Sundance 2022 Review: MAIKA, Vietnamese Kiddy Sci-Fi Charmer From Ham Tran – ScreenAnarchy

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What if E.T. and CJ7 had a movie baby? Versatile director Ham Tran attempts to answer that question in his latest film, Maika, making its debut in the Kids section of the 2022 Sundance Film Festival.
Tran has dipped his toe into a number of genres over the years, starting with his heart wrenching first film, Vietnam-exodus drama, Journey From the Fall (2006), through to his horror film, Hollow (2014), and crime thriller, Bitcoin Heist (2016). Never one to sit still for too long, Tran’s latest is one of Vietnam’s first science fiction features with Maika, a giddy hodge-podge of familiar kids’ movie tropes assembled into a delightfully wacky adventure that is sure to delight the pre-tween set.
When a spaceship crash lands nearby, Hung (Lai Truòng Phù) stumbles across one of the alien visitors in the form of a precocious 8-year-old girl who goes by Maika (Chu Diep Anh). Hung has been lonely since his mother passed away, and his father is too busy trying to eke out a living to be much of a pal, so the addition of a playmate is welcome, even more so once Maika reveals telekinetic superpowers. Long the victim of well-to-do bullies, Hung can now fight back, with Maika helping him to discover his own inner power. One time bully and genial goofball Beo (Tin Tin) joins the duo as a comic foil, and the adventures begin.
Hung’s father, Thanh (Ngòc Tuòng), is too busy trying to make ends meet to be aware of his son’s more unusual exploits for most of the film, however, even he is given a tender character arc of his own. Recovering from his wife’s death, Thanh develops an initially chaste relationship with a nurse at her hospital that eventually blossoms into something more. He’s instilled a love of science and tech in his son that encourages Hung’s inquisitiveness and ultimately helps him save the day.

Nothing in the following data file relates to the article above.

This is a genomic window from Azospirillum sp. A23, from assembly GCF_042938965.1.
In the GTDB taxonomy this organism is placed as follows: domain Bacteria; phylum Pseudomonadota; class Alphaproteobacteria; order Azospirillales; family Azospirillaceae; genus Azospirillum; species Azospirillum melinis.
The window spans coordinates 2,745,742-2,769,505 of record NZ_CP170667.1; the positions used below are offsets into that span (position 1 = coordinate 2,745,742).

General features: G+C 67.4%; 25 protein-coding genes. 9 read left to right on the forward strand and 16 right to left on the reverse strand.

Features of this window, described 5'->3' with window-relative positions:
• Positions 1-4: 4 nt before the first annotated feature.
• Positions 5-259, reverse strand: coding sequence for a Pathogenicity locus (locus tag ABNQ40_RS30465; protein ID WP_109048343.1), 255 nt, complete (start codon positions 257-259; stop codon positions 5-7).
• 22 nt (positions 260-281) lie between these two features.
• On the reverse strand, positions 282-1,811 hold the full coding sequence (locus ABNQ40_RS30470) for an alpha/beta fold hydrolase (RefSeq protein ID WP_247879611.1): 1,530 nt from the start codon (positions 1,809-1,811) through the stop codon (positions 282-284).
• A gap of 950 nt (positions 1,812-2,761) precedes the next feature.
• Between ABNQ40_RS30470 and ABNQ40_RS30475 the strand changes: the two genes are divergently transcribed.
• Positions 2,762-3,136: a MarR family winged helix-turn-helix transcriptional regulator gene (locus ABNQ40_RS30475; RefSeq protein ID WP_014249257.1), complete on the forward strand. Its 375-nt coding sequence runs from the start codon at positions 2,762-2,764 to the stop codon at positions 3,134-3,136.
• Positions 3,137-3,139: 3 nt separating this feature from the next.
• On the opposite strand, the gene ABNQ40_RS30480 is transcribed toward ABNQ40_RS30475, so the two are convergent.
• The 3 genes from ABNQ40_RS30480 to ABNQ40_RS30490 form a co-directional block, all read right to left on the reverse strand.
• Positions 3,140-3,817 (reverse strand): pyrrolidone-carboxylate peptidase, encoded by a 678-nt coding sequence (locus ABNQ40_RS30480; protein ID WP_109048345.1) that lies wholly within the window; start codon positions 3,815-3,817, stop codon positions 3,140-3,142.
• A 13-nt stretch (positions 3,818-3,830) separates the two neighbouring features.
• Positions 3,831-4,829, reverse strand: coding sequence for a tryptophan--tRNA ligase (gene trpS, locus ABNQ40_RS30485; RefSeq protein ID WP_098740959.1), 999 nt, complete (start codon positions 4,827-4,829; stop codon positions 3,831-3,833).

Borrowing liberally from any number of films, Maika seems most indebted to E.T. Sporting an extraterrestrial of its own, who is being sought out for exploitation by a local tech magnate, the film occasionally diverges from its main plot lines to allow the kids to go on adventures, sometimes tenuously connected to the main story. While its intended audience will enjoy these capsule journeys, older film fans might find them more distracting, padding the film’s run time beyond that which it can sustain organically.
A winsome and heart-warming entry into the kid-film cannon, Maika largely succeeds in its goals of creating an engaging adventure film for kids. The comedy is very broad and the visual FX occasionally a bit shaky to the point where western audiences might find it a bit testing, but it fits with local tastes and definitely knows what it’s doing. It might not be the most original concept at Sundance this year, but that doesn’t make it any less lovely. Gorgeous scenery, a jaunty background score, zany alien adventures and rambunctiously winning performances from its young cast make Maika a charming diversion, something desperately needed these days.

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